Sarnia is about 723 km from Parliament Hill, a trip of about seven hours by car. A border town with the United States, Sarnia is accessible by Hwy. 402 which connects to the interstate system across the border. The city is also served by the Sarnia Chris Hadfield Airport which can handle small aircraft, and residents have access to Sarnia Transit bus routes to navigate the city. The city is connected by rail for freight and passengers via a tunnel to the United States.
Sarnia—Lambton is part of the St. Lawrence Seaway System and is bordered by Lake Huron and the St. Clair River, which separates it from the state of Michigan. Port Lambton, from which half the riding gets its name, sits on the St. Clair River north of Lake St. Clair.
About 10.5% of the riding’s population are immigrants, with some of the largest populations born in the United Kingdom, the United States, and the Netherlands.
Dutch and Italian are the most common non-official mother tongues in the riding.
Four per cent of the riding’s population identify as Aboriginal.
Average individual income is $49,727.
Residents of the area are an hour away from Detroit, Michigan and London, Ontario, but also have access to many recreational activities at home including parks, walking trails, arenas and a number of sports fields and theatres. SarniaLambton has a number of blue flag beaches, and an active —arts and theatre culture.
Patrick Kerwin, the 10th Chief Justice of the Supreme Court of Canada, was born in Sarnia. Former Canadian astronaut Chris Hadfield, former NHL players Mike Stapleton, Don Ward and Pat Verbeek, and PGA golfer Mike Weir were also born in the city. Olympic gold medalist, Derek Drouin, is from Corunna. Alexander Mackenzie, one of Canada’s first prime ministers is buried in the riding.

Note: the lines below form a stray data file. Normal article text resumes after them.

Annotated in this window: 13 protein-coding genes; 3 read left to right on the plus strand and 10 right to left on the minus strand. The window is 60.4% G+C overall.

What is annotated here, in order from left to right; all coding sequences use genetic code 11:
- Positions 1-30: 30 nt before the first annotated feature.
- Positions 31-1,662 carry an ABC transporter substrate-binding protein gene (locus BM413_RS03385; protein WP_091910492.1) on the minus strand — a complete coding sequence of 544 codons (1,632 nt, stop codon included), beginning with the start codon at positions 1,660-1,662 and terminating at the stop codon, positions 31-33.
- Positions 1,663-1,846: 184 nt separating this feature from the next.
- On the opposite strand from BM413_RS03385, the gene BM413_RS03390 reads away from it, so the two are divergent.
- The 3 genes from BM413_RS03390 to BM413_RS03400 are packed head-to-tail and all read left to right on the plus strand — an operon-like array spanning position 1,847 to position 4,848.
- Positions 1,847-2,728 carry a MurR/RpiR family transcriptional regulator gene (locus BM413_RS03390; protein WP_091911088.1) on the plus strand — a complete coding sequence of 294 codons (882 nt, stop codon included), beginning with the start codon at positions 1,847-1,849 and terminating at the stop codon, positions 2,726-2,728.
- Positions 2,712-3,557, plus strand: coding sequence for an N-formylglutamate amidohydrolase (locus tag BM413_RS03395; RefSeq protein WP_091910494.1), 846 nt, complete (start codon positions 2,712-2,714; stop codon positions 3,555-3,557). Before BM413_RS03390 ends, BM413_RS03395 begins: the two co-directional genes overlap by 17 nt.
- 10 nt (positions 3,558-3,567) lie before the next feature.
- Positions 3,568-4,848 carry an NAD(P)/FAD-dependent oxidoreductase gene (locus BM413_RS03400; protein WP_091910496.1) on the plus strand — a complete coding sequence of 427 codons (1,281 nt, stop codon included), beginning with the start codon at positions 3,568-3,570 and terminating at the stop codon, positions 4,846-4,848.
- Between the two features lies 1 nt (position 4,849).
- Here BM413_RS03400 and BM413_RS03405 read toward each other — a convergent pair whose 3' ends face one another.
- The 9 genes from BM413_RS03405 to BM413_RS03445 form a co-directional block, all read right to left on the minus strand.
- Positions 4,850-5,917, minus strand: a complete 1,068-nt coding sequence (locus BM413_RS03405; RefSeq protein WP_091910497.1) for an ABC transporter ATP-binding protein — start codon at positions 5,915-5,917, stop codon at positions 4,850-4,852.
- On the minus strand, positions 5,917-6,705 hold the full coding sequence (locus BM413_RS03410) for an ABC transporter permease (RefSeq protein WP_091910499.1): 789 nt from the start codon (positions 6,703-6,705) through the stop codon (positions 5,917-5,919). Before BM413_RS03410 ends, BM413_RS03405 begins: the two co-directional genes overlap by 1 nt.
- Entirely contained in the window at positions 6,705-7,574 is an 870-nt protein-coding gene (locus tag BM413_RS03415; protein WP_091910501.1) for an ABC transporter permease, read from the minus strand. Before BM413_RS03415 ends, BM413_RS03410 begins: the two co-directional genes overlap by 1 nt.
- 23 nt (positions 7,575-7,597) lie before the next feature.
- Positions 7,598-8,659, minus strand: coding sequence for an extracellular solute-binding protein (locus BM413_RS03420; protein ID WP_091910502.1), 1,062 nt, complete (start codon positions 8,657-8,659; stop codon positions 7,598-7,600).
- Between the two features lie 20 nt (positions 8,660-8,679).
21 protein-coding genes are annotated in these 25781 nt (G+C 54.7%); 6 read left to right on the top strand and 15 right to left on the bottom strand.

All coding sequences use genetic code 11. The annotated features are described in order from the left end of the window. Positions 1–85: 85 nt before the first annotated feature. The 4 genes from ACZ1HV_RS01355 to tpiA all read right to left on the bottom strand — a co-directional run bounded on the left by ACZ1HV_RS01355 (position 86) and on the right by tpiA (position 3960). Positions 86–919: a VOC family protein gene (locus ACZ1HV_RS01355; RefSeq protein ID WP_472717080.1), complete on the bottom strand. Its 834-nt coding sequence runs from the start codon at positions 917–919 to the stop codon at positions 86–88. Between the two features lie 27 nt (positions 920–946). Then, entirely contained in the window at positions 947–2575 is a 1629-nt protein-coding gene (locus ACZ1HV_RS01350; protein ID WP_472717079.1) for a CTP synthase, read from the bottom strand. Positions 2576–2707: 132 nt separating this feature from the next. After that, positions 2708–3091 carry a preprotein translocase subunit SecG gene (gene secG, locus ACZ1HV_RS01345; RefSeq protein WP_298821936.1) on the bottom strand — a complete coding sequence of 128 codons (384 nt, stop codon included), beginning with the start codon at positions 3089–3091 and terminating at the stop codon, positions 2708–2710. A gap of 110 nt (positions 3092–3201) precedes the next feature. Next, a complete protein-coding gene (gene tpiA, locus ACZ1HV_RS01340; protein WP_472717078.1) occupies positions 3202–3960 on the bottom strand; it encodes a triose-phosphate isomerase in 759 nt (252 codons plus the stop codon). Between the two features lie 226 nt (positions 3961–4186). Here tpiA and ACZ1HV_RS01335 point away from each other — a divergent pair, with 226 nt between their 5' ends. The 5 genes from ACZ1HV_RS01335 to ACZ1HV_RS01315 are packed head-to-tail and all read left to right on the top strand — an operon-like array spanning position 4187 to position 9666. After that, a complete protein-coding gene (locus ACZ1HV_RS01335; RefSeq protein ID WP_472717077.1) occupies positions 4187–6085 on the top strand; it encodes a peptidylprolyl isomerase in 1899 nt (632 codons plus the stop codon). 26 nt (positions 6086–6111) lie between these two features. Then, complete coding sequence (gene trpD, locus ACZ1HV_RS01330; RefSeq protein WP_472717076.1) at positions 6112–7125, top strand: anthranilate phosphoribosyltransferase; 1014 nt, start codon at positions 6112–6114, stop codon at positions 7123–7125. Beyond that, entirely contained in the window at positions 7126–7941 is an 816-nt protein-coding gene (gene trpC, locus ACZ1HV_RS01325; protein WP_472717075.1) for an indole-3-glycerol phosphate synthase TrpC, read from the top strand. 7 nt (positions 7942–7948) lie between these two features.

The industries that employ the most residents in the riding include manufacturing, health care and social assistance, retail and construction. About 50% of the workforce has some sort of post-secondary education. In 2011, the unemployment rate in Sarnia—Lambton was 10%. The riding has one of the highest per capita concentrations of professional engineers in Canada.
The City of Sarnia has a sustainability plan developed in 2013 that outlines areas where the city is aiming for more sustainable practices including the drinking water and wastewater systems, waste reduction and decreased chemical fertilizer use, support of “local renewable power generating technologies,” and reducing urban sprawl.
The area that would become modern Sarnia was settled in the 1830s as “The Rapids” and later became known as Port Sarnia. Shipping would play an important role in Sarnia’s growth, with plenty of timber and the discovery of oil nearby that would provide exports for years to come. Oil Springs, the smallest municipality in the riding, is the birthplace of the modern oil industry, as the first commercial oil well was discovered there.
Two rail lines would come to Sarnia in the mid 1800s, and the town was even connected to the United States by a rail tunnel under the St. Clair River in 1889. They city became known for its petrochemical production after the Second World War.
Indigenous communities in the riding include:
Aamjiwnaang First Nations
The Council of Three Fires (includes Potawatomi)
Southern First Nations Secretariat